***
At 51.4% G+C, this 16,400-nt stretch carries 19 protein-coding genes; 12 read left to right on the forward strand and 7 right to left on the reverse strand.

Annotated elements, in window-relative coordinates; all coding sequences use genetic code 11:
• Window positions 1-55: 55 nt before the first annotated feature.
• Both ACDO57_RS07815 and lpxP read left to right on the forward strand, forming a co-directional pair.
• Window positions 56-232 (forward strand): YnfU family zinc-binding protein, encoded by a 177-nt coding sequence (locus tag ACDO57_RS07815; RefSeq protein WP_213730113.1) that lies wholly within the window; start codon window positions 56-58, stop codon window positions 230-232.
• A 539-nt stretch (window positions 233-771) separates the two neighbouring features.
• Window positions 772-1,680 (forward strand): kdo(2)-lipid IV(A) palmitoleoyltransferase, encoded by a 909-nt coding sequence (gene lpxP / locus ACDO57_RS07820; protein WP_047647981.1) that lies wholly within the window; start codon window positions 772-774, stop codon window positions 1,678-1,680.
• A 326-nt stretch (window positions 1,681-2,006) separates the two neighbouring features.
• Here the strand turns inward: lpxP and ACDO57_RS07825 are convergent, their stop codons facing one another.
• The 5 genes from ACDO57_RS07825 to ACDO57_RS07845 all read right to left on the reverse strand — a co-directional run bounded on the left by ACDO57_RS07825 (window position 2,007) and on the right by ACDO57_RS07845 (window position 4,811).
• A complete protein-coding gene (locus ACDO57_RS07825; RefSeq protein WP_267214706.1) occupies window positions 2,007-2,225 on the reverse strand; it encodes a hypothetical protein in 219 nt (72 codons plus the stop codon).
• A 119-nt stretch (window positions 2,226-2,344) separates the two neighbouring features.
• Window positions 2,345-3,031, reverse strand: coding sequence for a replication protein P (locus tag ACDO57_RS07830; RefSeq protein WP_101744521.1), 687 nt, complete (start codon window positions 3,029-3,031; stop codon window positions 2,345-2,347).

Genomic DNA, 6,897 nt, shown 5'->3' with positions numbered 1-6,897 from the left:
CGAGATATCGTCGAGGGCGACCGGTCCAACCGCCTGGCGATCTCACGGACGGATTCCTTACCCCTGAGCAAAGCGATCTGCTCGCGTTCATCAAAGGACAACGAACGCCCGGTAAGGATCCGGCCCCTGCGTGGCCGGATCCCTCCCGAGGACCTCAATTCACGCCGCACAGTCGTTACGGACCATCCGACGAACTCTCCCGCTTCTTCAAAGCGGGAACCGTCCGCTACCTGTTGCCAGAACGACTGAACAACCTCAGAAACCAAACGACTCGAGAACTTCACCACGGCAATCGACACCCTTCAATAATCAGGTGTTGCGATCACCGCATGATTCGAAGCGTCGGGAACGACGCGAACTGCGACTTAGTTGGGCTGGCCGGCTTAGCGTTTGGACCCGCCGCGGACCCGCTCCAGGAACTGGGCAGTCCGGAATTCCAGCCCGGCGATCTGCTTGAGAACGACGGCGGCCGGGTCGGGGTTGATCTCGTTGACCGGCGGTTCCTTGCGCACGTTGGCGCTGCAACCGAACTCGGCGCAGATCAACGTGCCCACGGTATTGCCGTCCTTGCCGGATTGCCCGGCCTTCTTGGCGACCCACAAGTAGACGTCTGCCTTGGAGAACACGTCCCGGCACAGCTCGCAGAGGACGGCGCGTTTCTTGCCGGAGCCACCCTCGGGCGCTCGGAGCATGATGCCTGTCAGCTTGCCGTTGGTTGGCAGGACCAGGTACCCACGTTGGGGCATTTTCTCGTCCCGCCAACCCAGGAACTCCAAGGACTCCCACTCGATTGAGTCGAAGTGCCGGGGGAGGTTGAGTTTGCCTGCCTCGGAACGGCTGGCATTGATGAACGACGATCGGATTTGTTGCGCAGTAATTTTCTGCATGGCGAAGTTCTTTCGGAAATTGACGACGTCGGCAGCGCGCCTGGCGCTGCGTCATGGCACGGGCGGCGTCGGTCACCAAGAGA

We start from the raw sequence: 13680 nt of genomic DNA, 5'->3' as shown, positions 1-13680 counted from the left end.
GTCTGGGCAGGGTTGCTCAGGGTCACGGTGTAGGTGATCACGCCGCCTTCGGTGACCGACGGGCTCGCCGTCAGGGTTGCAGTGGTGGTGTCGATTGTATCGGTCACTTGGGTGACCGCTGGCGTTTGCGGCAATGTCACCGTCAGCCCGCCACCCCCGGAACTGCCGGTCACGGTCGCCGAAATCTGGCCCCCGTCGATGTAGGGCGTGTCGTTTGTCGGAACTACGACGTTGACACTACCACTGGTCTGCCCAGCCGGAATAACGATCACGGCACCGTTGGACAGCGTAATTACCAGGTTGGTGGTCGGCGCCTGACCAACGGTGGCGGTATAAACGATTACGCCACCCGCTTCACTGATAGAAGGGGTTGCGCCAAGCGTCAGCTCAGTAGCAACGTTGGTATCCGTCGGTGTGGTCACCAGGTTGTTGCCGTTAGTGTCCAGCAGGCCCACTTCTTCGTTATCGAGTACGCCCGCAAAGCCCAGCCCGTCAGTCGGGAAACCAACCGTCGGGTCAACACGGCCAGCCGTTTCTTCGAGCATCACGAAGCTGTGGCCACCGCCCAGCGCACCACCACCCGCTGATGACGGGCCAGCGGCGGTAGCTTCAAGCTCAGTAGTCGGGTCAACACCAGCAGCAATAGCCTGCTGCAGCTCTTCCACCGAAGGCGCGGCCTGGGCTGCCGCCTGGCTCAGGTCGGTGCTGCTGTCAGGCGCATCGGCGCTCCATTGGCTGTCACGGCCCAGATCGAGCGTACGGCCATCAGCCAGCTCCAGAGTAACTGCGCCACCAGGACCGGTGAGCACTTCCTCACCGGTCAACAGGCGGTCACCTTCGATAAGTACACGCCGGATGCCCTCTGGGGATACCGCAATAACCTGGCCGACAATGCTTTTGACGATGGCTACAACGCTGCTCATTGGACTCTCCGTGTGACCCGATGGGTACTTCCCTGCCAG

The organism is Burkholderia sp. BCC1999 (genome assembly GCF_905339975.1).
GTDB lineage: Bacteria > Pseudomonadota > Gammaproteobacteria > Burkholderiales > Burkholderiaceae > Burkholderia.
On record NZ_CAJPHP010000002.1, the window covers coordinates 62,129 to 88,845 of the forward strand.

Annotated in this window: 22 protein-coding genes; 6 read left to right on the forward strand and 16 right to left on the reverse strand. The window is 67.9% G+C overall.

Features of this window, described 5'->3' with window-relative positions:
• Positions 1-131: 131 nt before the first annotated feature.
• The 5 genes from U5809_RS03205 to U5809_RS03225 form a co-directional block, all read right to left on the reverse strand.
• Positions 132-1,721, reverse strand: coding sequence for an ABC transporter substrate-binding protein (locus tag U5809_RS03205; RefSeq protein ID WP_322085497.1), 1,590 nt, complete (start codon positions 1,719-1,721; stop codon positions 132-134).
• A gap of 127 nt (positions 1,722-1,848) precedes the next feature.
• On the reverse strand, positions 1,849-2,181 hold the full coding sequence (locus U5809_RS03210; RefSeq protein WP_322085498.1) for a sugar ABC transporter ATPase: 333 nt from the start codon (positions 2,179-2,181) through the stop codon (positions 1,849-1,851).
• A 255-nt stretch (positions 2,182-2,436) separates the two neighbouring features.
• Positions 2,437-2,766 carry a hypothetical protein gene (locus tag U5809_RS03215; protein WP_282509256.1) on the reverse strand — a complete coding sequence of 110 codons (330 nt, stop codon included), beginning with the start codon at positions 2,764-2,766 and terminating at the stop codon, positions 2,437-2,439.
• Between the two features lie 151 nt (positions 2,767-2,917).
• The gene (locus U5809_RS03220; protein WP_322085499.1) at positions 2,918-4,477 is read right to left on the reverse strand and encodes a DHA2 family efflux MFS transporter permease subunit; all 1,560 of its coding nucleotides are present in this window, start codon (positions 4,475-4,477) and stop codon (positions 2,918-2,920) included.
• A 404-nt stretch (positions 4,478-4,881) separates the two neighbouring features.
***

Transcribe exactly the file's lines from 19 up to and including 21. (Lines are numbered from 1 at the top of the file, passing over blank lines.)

GTDB lineage: Bacteria > Pseudomonadota > Gammaproteobacteria > Burkholderiales > Burkholderiaceae > Burkholderia.
On record NZ_CAJPHP010000002.1, the window covers coordinates 62,129 to 88,845 of the forward strand.

Annotated in this window: 22 protein-coding genes; 6 read left to right on the forward strand and 16 right to left on the reverse strand. The window is 67.9% G+C overall.